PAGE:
NJ Veteran Public Employees Banned from Wearing Military Hats on Veterans Day

NJ Veteran Public Employees Banned from Wearing Military Hats on Veterans Day

Displays of pride on Veterans Day and work dress code clashed this Monday in the suburban New Jersey town of Teaneck, where veteran DPW employees were told they were not allowed to wear their military issue hats on the job and made to wear their standard issue DPW caps instead.

According to the local paper The Record, DPW workers George Rosa and Mark Marshall– both Iraq veterans– were surprised to find backlash to their decision to wear military patrol caps while working that day. Rosa reports that a supervisor approached him and requested he not violate the dress code, prompting Marshall to leave before he could be similarly addressed. Rosa agreed to wear his DPW hat but nonetheless opposes depriving veterans of the opportunity to show their colors. 

“It’s like they don’t want people to know they have veterans working in the DPW,” Rosa remarked. He added that it had never been a problem for him before, as he did his best to take Veterans’ Day off every year. This year, however, financial hardships forced him into working the day.

Whether the town government will address the matter remains to be seen. A DPW union representative told the paper that he would be in talks with the DPW human resources department about the issue and potentially take it to the town directly depending on the response. Mayor Mohammed Hameeduddin told the paper he would not issue any statements on the matter before informing himself further of the circumstances which led to this unfortunate misunderstanding.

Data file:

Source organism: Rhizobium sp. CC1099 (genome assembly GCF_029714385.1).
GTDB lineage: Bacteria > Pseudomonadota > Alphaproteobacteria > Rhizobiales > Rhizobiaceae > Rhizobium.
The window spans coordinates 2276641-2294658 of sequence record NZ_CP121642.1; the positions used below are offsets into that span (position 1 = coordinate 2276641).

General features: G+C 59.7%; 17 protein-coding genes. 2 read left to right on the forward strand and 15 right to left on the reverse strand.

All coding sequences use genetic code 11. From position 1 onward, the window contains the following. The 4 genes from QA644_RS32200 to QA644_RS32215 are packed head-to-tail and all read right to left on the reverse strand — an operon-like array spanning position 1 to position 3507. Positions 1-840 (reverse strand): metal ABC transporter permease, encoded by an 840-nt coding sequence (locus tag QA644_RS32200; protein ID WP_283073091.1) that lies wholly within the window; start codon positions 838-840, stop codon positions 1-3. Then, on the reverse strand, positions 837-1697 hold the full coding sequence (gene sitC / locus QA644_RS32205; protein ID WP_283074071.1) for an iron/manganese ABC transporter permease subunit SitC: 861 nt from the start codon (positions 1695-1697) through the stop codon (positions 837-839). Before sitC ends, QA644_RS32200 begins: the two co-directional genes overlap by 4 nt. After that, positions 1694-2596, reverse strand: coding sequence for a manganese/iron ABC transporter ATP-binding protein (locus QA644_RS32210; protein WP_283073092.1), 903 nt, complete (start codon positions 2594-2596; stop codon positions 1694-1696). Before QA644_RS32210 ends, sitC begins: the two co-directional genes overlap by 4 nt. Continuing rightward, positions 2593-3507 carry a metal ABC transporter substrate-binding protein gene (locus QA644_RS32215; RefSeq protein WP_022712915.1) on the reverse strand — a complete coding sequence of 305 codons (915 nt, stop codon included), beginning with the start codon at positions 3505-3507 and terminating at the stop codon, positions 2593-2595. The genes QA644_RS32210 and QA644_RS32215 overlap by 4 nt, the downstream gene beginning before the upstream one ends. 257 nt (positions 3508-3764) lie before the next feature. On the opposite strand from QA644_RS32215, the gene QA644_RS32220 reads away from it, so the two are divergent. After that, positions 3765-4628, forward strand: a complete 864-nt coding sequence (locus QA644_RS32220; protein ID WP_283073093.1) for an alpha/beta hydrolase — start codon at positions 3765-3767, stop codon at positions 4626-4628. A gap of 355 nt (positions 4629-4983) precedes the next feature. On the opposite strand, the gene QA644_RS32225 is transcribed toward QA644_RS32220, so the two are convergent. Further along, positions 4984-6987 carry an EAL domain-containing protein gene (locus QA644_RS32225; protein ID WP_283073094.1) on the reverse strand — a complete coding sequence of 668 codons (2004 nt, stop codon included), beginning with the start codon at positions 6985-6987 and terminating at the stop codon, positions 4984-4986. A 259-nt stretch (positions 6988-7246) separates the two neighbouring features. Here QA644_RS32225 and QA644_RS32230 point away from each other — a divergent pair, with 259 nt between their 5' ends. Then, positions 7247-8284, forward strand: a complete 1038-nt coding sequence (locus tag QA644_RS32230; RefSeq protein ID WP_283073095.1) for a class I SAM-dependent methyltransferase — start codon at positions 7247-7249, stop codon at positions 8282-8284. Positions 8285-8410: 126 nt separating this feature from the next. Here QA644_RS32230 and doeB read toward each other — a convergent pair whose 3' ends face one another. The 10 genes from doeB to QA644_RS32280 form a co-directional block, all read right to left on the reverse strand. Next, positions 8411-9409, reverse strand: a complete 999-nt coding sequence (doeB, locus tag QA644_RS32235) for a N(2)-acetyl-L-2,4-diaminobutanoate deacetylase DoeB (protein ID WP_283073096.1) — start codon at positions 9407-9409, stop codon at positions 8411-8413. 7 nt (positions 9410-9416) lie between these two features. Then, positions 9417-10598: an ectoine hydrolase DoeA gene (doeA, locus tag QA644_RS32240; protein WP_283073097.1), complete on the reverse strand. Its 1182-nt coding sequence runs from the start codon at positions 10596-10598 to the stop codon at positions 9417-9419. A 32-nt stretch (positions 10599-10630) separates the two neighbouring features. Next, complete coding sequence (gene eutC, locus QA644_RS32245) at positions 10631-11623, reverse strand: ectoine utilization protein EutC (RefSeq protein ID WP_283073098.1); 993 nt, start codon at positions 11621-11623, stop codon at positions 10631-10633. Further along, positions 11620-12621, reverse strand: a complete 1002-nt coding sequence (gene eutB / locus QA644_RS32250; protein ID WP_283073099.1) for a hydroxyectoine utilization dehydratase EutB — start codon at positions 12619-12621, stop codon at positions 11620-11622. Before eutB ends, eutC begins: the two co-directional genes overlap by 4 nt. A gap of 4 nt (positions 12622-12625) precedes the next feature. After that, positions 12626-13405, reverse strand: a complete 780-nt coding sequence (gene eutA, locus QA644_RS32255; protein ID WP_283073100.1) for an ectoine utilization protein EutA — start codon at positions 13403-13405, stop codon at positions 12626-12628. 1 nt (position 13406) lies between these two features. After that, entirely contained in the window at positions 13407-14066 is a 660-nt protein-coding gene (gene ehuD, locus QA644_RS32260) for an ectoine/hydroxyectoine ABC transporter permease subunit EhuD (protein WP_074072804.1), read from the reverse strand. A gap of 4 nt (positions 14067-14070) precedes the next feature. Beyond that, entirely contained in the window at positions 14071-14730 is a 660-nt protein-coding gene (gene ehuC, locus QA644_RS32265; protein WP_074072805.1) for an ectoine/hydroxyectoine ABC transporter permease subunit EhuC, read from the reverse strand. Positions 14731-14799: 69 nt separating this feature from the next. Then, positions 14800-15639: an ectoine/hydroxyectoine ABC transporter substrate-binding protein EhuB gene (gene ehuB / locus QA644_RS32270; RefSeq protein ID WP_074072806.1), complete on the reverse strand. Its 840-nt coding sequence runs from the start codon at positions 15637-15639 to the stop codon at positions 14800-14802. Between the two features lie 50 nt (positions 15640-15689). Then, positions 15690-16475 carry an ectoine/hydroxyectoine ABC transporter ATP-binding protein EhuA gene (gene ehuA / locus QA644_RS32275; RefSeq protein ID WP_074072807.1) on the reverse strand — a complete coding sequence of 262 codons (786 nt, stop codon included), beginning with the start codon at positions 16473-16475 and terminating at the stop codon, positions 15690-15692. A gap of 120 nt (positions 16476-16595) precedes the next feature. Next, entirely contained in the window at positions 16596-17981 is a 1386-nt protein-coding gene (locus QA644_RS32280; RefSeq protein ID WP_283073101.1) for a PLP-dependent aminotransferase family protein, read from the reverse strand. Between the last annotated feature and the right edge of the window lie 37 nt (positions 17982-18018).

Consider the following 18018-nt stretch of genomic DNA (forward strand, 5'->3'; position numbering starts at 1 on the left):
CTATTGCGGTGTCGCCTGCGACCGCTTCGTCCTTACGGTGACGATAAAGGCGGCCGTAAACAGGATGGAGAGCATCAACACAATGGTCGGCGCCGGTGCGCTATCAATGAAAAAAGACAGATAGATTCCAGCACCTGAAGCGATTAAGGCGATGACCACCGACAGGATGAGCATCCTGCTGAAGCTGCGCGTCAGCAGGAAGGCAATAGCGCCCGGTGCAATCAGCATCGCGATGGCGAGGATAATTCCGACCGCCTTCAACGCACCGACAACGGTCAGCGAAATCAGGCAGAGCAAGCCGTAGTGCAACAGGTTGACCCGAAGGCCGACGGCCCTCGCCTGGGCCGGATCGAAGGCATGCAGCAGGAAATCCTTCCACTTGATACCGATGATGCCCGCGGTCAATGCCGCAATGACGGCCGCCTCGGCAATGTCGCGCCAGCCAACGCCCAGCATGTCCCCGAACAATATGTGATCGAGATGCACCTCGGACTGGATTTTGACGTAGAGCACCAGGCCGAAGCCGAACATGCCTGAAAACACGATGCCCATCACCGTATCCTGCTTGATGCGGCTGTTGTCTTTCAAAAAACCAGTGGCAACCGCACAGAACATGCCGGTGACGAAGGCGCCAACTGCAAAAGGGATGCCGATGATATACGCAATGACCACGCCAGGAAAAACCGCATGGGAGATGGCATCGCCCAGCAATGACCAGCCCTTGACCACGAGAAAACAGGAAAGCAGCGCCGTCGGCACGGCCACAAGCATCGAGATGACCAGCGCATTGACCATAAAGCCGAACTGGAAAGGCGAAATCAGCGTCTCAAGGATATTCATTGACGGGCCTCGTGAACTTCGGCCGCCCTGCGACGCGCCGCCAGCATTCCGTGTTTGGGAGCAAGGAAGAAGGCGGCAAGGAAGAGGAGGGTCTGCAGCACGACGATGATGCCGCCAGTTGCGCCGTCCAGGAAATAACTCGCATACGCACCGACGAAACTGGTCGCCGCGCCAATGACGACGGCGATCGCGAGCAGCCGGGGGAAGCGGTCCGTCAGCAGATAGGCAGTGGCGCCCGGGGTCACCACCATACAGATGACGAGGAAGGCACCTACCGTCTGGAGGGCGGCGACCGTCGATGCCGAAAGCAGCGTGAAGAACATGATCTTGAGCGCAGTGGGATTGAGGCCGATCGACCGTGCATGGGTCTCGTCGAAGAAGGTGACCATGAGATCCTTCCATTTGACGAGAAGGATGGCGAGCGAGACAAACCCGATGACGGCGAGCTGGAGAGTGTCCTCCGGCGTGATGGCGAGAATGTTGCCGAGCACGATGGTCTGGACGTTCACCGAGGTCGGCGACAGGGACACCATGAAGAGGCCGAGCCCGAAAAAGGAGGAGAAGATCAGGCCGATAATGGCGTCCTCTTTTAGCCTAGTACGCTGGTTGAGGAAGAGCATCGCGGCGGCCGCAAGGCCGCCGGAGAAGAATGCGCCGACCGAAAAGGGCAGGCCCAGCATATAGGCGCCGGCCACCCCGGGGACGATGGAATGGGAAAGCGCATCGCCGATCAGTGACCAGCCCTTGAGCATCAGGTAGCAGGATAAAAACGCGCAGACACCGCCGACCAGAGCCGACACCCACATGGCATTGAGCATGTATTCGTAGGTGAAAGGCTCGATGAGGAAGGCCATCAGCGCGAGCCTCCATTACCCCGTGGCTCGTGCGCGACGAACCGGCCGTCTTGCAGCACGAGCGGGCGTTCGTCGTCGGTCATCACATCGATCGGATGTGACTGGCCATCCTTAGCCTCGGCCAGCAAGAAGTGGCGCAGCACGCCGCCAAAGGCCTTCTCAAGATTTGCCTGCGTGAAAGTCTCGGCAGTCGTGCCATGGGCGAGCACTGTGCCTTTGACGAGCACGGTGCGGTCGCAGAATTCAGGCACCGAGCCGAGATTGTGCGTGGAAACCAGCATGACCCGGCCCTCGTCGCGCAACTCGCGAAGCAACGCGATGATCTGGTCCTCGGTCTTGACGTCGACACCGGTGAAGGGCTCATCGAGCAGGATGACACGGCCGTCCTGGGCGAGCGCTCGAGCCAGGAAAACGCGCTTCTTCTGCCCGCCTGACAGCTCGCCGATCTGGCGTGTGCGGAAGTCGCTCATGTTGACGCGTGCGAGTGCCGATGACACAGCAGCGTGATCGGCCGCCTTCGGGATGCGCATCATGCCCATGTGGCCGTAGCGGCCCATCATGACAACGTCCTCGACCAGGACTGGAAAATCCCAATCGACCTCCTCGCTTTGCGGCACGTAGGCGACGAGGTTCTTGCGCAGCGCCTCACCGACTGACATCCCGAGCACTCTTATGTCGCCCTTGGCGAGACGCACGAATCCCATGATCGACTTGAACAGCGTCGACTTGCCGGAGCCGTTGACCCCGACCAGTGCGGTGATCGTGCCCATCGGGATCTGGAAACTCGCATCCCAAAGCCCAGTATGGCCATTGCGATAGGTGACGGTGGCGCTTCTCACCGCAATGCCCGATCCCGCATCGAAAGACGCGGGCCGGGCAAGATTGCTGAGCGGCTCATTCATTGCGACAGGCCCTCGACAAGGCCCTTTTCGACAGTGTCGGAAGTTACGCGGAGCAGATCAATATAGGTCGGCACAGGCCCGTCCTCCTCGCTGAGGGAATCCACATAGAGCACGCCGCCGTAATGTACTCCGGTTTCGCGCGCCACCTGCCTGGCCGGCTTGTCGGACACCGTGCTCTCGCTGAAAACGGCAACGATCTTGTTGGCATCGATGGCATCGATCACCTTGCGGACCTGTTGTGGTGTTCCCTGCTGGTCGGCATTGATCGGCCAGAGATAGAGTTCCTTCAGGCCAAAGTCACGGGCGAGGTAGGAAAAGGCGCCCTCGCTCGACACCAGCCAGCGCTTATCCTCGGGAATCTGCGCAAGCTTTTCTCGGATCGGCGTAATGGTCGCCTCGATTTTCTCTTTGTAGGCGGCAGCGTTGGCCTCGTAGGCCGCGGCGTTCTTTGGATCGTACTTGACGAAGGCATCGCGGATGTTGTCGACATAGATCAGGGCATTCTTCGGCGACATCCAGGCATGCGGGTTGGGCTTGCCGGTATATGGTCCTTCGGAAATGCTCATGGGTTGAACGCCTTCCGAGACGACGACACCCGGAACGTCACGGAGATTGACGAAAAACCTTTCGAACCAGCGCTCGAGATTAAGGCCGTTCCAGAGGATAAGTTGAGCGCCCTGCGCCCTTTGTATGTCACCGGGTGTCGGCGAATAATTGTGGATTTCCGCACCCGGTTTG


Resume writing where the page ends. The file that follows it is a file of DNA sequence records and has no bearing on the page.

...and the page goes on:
The two veterans agreed that the dress code need not be so strict as to prevent veterans from celebrating Veterans Day– something neither offensive nor obtrusive on the job. “They can’t let it go for one day?” lamented Marshall. Rosa noted that they had risked their lives in the military and felt they had a right to display their colors. 

The military allows veterans who are not on actively duty to wear their garments only on special occasions, of which Veterans Day is one. It only addresses full uniforms, however, and caps could potentially be seen as appropriate to wear on their own on any occasion.

Yesterday’s occasion saw celebrations of the military nationwide, with both the federal government and local authorities putting events together to celebrate those returned from active duty. Unfortunately, not participating in any of these events were Rosa and Marshall, who were scheduled to work through Teaneck’s official Veterans Day celebration.


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